I once received a set of steak knives as a gift. They all looked the same except one was much bigger than the rest. So, I referred to it as the freakishly large knife. As time went on, I eventually came up with a quasi-operatic vocal fanfare where I would sing “FREAKISHLY LARGE KNIFE!,” when I saw it. Then the fanfare turned into a whole song. I could totally hear Queen covering this song.
We must ask, how has the COVID situation affected you as a musician?
Had probably a 75% reduction in live shows. Down here in South Carolina it didn’t hit as severely as in other places. So, a lot of venues were still open through most of it, but the shows slowed down a bit. With the spare time afforded to me by the COVID, I filmed 265 live videos of one original song each and posted them on Facebook, one per day. Gave me something to do. Then a couple of months ago I went on a songwriting flurry, so my time has been well spent.
What is next for Chris Hardy?
I’ve recorded 20 songs to choose from for the next album. That’s the instruction manual for finding happiness set to music. Well, I’ve collected many bits of wisdom from many sources that have collectively led me to a mostly happy life and I thought I should use my abilities to share this wisdom with people struggling. And after 2020, I know there are plenty of people who might find such an album useful. After I get the songs mastered, I’ll get the artwork collected and figure out what kind of packaging I’ll surround the discs with. Yes, discs. I sell CDs at my shows. I have an older crowd who still have CD players. But this new one, like Such Is The Zest, will have a QR code in the packaging that leads to a free download site, so one won’t need a CD player at all. I’ll be busy with music all right, but as I always say, I suck at everything else [laugh.]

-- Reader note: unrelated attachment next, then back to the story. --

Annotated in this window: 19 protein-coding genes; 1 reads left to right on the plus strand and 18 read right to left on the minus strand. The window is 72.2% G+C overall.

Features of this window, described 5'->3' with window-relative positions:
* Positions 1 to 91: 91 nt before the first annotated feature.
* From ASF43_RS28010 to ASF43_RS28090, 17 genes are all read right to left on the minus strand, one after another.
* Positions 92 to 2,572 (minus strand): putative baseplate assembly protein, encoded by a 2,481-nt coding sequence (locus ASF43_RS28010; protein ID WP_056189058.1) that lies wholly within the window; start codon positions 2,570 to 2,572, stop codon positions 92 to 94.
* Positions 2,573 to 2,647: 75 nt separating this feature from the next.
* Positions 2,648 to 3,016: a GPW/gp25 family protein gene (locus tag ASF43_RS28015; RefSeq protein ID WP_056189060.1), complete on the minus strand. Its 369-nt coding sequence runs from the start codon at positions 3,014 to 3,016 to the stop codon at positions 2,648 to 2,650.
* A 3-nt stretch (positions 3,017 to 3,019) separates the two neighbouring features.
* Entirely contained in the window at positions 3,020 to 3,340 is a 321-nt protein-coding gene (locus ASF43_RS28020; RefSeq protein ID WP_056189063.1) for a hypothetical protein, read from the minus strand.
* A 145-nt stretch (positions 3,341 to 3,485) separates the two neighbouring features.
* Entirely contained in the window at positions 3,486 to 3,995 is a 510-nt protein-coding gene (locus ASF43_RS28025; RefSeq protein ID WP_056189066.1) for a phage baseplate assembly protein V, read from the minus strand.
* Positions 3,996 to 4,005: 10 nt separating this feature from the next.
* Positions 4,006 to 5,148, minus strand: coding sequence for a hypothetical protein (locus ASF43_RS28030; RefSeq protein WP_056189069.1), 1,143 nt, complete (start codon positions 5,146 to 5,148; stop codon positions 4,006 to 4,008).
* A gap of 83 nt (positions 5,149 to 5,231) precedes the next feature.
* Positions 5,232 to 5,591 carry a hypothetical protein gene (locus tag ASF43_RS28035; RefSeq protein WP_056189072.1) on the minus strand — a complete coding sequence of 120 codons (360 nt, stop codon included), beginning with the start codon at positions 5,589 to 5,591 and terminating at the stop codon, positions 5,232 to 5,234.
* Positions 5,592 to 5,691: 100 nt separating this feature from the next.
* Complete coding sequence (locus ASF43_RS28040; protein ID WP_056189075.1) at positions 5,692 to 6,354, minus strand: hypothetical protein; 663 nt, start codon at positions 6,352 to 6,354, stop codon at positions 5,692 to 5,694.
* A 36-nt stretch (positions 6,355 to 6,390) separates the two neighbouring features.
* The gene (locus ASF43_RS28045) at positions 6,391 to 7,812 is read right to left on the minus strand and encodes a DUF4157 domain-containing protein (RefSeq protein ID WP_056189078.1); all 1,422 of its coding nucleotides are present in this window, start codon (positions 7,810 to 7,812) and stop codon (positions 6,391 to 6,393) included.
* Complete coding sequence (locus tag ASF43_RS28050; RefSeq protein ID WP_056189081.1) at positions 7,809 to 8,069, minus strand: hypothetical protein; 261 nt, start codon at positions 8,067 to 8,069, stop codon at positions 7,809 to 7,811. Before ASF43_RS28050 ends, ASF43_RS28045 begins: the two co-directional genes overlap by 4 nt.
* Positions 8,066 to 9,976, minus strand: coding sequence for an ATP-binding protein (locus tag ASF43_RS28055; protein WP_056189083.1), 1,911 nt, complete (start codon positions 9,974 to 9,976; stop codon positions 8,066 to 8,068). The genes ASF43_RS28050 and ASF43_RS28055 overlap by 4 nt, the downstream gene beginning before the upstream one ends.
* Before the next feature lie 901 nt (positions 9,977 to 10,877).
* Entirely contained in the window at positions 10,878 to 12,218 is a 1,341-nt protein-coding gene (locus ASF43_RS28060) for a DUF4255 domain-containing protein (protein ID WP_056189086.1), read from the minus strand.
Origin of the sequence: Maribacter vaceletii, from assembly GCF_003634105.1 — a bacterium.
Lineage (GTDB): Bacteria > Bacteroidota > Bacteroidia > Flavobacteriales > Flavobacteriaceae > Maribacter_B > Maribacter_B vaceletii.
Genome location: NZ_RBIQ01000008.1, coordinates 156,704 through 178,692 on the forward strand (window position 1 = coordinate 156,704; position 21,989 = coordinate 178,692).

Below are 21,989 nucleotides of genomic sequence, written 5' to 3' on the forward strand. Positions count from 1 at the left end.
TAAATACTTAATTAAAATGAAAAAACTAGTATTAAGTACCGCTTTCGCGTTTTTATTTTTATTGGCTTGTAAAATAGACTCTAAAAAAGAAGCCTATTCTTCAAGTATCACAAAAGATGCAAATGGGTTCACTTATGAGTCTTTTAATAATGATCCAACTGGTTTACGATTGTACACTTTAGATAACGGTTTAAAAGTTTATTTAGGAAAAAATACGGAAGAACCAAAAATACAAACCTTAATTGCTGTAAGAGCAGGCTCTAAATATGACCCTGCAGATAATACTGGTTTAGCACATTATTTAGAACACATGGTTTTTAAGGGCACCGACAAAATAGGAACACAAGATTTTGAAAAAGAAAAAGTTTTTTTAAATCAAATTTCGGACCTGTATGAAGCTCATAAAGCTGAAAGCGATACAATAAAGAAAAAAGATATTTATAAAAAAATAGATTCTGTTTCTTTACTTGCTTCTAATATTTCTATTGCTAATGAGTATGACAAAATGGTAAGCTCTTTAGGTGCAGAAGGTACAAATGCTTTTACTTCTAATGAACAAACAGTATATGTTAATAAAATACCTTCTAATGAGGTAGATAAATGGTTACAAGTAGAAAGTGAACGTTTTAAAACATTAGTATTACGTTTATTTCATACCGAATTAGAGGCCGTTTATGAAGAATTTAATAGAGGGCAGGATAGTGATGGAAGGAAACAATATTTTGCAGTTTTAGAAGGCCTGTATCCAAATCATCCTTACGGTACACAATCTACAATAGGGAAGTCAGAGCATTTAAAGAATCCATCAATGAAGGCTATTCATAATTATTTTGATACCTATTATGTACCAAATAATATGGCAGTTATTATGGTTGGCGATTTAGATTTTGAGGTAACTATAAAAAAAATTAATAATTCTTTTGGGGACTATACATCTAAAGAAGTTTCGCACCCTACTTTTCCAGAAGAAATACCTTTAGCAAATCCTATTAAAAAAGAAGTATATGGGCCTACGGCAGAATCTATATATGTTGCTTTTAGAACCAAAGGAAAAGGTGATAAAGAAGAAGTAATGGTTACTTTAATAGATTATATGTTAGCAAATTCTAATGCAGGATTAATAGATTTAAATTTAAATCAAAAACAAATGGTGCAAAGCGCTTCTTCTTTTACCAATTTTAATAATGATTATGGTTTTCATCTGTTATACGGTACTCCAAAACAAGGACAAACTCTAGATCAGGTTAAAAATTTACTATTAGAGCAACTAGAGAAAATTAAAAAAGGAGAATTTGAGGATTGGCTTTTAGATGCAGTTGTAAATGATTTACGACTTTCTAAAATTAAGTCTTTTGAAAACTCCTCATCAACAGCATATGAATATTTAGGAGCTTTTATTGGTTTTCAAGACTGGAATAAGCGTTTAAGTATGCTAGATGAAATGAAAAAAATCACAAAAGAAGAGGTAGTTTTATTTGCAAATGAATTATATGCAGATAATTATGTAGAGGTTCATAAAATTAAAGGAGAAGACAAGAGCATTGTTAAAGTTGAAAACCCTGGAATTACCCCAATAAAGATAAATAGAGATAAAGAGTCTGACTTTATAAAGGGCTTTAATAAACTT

For more, please visit:
Paul Wolfle, the publisher of musicinterviewmagazine.com, is a web-based journalist who has written for several popular sites. Paul has a passion for connecting with a diversity of musicians who are looking to grow a positive presence on the World Wide Web.